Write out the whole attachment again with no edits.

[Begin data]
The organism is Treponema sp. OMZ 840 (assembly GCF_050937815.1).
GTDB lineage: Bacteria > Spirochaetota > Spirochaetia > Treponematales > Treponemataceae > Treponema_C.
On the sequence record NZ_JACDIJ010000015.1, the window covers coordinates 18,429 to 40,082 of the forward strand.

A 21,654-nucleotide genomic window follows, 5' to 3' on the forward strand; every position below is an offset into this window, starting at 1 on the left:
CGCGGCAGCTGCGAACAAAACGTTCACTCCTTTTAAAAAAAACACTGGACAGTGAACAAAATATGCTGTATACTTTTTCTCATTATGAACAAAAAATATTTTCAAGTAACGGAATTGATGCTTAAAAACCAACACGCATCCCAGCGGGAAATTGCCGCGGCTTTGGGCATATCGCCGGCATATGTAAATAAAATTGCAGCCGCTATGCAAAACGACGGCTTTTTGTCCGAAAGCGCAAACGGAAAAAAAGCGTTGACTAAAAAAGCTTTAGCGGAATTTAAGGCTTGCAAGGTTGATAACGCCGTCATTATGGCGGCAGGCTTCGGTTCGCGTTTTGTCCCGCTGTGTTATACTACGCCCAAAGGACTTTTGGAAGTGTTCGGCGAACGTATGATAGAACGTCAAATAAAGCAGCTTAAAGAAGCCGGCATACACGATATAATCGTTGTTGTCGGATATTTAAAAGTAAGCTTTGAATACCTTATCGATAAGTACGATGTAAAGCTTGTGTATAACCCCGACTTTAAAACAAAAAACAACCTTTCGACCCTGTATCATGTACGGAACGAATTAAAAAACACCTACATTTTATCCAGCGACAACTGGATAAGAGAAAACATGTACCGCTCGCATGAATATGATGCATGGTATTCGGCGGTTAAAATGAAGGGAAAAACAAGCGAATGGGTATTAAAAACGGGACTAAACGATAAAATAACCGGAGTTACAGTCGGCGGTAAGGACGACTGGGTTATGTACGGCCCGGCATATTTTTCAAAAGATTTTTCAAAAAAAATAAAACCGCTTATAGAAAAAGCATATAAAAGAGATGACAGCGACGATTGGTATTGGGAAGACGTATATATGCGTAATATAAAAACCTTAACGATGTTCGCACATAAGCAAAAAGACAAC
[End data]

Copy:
The organism is Treponema sp. OMZ 840 (assembly GCF_050937815.1).
GTDB lineage: Bacteria > Spirochaetota > Spirochaetia > Treponematales > Treponemataceae > Treponema_C.
On the sequence record NZ_JACDIJ010000015.1, the window covers coordinates 18,429 to 40,082 of the forward strand.

A 21,654-nucleotide genomic window follows, 5' to 3' on the forward strand; every position below is an offset into this window, starting at 1 on the left:
CGCGGCAGCTGCGAACAAAACGTTCACTCCTTTTAAAAAAAACACTGGACAGTGAACAAAATATGCTGTATACTTTTTCTCATTATGAACAAAAAATATTTTCAAGTAACGGAATTGATGCTTAAAAACCAACACGCATCCCAGCGGGAAATTGCCGCGGCTTTGGGCATATCGCCGGCATATGTAAATAAAATTGCAGCCGCTATGCAAAACGACGGCTTTTTGTCCGAAAGCGCAAACGGAAAAAAAGCGTTGACTAAAAAAGCTTTAGCGGAATTTAAGGCTTGCAAGGTTGATAACGCCGTCATTATGGCGGCAGGCTTCGGTTCGCGTTTTGTCCCGCTGTGTTATACTACGCCCAAAGGACTTTTGGAAGTGTTCGGCGAACGTATGATAGAACGTCAAATAAAGCAGCTTAAAGAAGCCGGCATACACGATATAATCGTTGTTGTCGGATATTTAAAAGTAAGCTTTGAATACCTTATCGATAAGTACGATGTAAAGCTTGTGTATAACCCCGACTTTAAAACAAAAAACAACCTTTCGACCCTGTATCATGTACGGAACGAATTAAAAAACACCTACATTTTATCCAGCGACAACTGGATAAGAGAAAACATGTACCGCTCGCATGAATATGATGCATGGTATTCGGCGGTTAAAATGAAGGGAAAAACAAGCGAATGGGTATTAAAAACGGGACTAAACGATAAAATAACCGGAGTTACAGTCGGCGGTAAGGACGACTGGGTTATGTACGGCCCGGCATATTTTTCAAAAGATTTTTCAAAAAAAATAAAACCGCTTATAGAAAAAGCATATAAAAGAGATGACAGCGACGATTGGTATTGGGAAGACGTATATATGCGTAATATAAAAACCTTAACGATGTTCGCACATAAGCAAAAAGACAAC